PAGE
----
In the workshop, the cohorts learnt that the Manoa Method’s utility lies not in the individual’s awareness of change, but rather the primary and long-range impacts of change, and the possible results of the collisions of these impacts. The gestalt of the identified changes and impacts will determine the emerging scenarios of alternative futures. In order to build the scenarios, participants worked in pairs to identify individual secondary impacts from their impact wheels. For each pair, there were a total of six impact wheels, which were then placed in two sets where one set comprised of two wheels from one participant in the pair, and one wheel from the other participant. Participants then had to identity a single secondary impact from each wheel in the set, and use these to develop a scenario that describes that fits the chosen impacts. Each pair developed two scenarios, with each scenario given a title akin to a bumper sticker phrase that captures the essence of the scenario. Similarly, the pairs were encouraged to imagine their scenario as a film or documentary, and in turn, give it an apt title. The process birthed scenario titles such as “If you put lipstick on colonization, it’s still colonization”, “1984 Today”, “The World in Your Hands”, and “Is Social Welfare really for all?”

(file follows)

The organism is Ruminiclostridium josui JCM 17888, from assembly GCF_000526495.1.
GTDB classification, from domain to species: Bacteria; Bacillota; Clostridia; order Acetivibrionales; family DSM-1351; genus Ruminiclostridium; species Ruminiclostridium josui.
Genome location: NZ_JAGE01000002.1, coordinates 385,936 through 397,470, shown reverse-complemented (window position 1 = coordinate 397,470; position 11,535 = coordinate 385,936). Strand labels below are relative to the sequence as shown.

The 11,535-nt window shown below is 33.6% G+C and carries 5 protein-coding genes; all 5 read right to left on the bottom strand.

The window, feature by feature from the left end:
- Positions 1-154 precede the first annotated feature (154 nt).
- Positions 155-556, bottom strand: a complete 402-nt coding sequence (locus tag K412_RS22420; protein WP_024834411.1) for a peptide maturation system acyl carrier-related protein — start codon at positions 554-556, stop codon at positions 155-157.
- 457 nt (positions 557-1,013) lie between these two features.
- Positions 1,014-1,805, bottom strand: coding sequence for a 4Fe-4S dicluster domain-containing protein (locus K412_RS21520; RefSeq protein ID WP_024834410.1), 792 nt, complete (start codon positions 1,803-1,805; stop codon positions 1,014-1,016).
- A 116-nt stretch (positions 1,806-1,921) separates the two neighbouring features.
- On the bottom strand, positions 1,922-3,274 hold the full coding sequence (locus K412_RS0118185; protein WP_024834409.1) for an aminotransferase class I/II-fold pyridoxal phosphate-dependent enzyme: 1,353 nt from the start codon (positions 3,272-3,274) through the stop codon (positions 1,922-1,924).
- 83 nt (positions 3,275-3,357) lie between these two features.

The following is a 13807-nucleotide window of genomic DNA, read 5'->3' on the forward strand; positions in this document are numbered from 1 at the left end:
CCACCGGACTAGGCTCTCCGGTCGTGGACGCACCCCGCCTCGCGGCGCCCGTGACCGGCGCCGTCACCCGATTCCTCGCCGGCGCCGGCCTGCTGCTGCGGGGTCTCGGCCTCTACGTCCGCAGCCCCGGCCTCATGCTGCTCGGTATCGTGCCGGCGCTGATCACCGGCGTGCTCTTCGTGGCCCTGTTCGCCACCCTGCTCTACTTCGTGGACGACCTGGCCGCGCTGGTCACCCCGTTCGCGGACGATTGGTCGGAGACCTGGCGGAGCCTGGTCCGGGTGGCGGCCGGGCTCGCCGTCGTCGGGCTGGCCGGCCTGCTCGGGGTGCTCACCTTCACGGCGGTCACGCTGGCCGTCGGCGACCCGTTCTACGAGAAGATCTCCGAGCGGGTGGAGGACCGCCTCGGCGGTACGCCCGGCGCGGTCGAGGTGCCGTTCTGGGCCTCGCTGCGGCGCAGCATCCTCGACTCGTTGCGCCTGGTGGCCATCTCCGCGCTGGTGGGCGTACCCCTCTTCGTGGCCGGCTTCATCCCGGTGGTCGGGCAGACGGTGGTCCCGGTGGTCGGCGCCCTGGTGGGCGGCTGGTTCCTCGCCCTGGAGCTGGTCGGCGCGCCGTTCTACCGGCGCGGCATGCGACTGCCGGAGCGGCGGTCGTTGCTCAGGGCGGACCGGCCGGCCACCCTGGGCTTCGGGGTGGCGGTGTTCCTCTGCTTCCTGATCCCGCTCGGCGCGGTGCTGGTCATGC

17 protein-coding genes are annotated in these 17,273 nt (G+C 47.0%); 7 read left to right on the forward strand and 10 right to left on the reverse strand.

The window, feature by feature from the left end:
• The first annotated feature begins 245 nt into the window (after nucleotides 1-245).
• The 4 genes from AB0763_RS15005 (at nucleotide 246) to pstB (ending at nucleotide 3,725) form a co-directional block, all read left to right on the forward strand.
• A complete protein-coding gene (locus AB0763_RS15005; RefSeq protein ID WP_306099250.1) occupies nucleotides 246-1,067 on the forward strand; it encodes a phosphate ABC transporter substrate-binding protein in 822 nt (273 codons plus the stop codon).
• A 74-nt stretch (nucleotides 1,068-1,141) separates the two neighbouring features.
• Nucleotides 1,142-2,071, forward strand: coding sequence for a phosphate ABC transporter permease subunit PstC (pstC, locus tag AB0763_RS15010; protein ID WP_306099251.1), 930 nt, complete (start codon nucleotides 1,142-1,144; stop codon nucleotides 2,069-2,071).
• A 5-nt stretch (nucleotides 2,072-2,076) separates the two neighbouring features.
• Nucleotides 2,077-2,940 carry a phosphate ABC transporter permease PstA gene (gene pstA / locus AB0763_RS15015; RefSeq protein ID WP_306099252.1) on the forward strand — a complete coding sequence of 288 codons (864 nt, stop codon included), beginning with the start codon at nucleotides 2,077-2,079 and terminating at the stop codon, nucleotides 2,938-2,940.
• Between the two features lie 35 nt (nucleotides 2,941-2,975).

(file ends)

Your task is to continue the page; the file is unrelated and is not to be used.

The third session marked a significant defining moment for the cohorts. Firstly, the various participants grew increasingly familiar with the various futures tools that they had been presented with. Most of the participants were unfamiliar with the range of tools and techniques used in foresight research, meaning that there was a learning curve in the use and application of these tools. By the third session, however, participants could name and identify the various tools used, and understand their functionality and expected outcomes. Second, the third journal activity and the extended use of the Manoa Method in Workshop 1B exemplified just how unpredictable the future is. By being forced to pinpoint numerous secondary impacts in the various STEEPV categories, the cohorts had a growing sense of the range of impacts that can stem from a single event. Furthermore, the mix and match aspect used in developing the scenarios showed how disparate factors can interact to shape a distinct future.